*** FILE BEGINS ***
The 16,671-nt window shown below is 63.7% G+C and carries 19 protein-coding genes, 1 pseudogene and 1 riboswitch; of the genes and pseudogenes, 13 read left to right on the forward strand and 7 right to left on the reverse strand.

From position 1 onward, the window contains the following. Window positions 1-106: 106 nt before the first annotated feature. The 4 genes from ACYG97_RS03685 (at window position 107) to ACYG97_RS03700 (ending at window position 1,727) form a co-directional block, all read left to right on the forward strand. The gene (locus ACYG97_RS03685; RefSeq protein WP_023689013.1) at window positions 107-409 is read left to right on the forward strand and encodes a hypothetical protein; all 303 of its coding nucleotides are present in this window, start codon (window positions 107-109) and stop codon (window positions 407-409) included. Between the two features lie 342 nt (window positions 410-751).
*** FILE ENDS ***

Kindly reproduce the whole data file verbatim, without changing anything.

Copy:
The 16,671-nt window shown below is 63.7% G+C and carries 19 protein-coding genes, 1 pseudogene and 1 riboswitch; of the genes and pseudogenes, 13 read left to right on the forward strand and 7 right to left on the reverse strand.

From position 1 onward, the window contains the following. Window positions 1-106: 106 nt before the first annotated feature. The 4 genes from ACYG97_RS03685 (at window position 107) to ACYG97_RS03700 (ending at window position 1,727) form a co-directional block, all read left to right on the forward strand. The gene (locus ACYG97_RS03685; RefSeq protein WP_023689013.1) at window positions 107-409 is read left to right on the forward strand and encodes a hypothetical protein; all 303 of its coding nucleotides are present in this window, start codon (window positions 107-109) and stop codon (window positions 407-409) included. Between the two features lie 342 nt (window positions 410-751).